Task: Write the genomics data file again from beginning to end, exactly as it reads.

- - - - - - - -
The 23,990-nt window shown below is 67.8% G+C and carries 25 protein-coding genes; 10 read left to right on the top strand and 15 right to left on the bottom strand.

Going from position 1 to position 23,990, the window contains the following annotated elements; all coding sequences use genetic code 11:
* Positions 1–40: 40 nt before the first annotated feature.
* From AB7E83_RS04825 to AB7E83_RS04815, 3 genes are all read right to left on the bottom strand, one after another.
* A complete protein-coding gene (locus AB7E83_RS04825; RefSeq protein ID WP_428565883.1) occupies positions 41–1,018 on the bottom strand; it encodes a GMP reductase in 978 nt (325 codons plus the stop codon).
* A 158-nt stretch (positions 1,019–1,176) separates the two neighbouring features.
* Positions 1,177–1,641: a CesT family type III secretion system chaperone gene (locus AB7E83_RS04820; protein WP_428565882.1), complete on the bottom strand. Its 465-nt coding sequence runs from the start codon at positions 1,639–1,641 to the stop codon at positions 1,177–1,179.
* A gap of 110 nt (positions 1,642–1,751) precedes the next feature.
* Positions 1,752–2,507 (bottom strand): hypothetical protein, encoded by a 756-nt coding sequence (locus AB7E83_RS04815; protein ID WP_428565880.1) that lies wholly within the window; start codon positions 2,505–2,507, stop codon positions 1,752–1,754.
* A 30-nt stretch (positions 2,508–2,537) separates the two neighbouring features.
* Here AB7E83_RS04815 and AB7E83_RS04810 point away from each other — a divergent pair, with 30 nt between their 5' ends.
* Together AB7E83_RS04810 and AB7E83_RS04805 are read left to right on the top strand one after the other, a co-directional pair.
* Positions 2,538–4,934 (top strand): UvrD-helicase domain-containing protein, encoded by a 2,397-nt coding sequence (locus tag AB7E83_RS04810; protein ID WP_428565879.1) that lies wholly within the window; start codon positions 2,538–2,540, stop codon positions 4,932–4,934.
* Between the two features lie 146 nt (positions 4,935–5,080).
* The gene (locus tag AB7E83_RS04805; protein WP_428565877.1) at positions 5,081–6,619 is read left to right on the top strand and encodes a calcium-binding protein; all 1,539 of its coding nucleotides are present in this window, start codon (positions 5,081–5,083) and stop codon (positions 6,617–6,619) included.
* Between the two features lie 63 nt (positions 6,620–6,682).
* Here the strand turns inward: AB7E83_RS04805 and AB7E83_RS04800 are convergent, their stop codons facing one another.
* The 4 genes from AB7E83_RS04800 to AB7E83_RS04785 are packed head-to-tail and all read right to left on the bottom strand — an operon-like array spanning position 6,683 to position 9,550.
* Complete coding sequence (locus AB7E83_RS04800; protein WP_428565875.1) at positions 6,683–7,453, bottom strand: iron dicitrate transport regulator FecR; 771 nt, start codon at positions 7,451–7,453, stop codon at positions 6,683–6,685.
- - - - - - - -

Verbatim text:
The 23,990-nt window shown below is 67.8% G+C and carries 25 protein-coding genes; 10 read left to right on the top strand and 15 right to left on the bottom strand.

Going from position 1 to position 23,990, the window contains the following annotated elements; all coding sequences use genetic code 11:
* Positions 1–40: 40 nt before the first annotated feature.
* From AB7E83_RS04825 to AB7E83_RS04815, 3 genes are all read right to left on the bottom strand, one after another.
* A complete protein-coding gene (locus AB7E83_RS04825; RefSeq protein ID WP_428565883.1) occupies positions 41–1,018 on the bottom strand; it encodes a GMP reductase in 978 nt (325 codons plus the stop codon).
* A 158-nt stretch (positions 1,019–1,176) separates the two neighbouring features.
* Positions 1,177–1,641: a CesT family type III secretion system chaperone gene (locus AB7E83_RS04820; protein WP_428565882.1), complete on the bottom strand. Its 465-nt coding sequence runs from the start codon at positions 1,639–1,641 to the stop codon at positions 1,177–1,179.
* A gap of 110 nt (positions 1,642–1,751) precedes the next feature.
* Positions 1,752–2,507 (bottom strand): hypothetical protein, encoded by a 756-nt coding sequence (locus AB7E83_RS04815; protein ID WP_428565880.1) that lies wholly within the window; start codon positions 2,505–2,507, stop codon positions 1,752–1,754.
* A 30-nt stretch (positions 2,508–2,537) separates the two neighbouring features.
* Here AB7E83_RS04815 and AB7E83_RS04810 point away from each other — a divergent pair, with 30 nt between their 5' ends.
* Together AB7E83_RS04810 and AB7E83_RS04805 are read left to right on the top strand one after the other, a co-directional pair.
* Positions 2,538–4,934 (top strand): UvrD-helicase domain-containing protein, encoded by a 2,397-nt coding sequence (locus tag AB7E83_RS04810; protein ID WP_428565879.1) that lies wholly within the window; start codon positions 2,538–2,540, stop codon positions 4,932–4,934.
* Between the two features lie 146 nt (positions 4,935–5,080).
* The gene (locus tag AB7E83_RS04805; protein WP_428565877.1) at positions 5,081–6,619 is read left to right on the top strand and encodes a calcium-binding protein; all 1,539 of its coding nucleotides are present in this window, start codon (positions 5,081–5,083) and stop codon (positions 6,617–6,619) included.
* Between the two features lie 63 nt (positions 6,620–6,682).
* Here the strand turns inward: AB7E83_RS04805 and AB7E83_RS04800 are convergent, their stop codons facing one another.
* The 4 genes from AB7E83_RS04800 to AB7E83_RS04785 are packed head-to-tail and all read right to left on the bottom strand — an operon-like array spanning position 6,683 to position 9,550.
* Complete coding sequence (locus AB7E83_RS04800; protein WP_428565875.1) at positions 6,683–7,453, bottom strand: iron dicitrate transport regulator FecR; 771 nt, start codon at positions 7,451–7,453, stop codon at positions 6,683–6,685.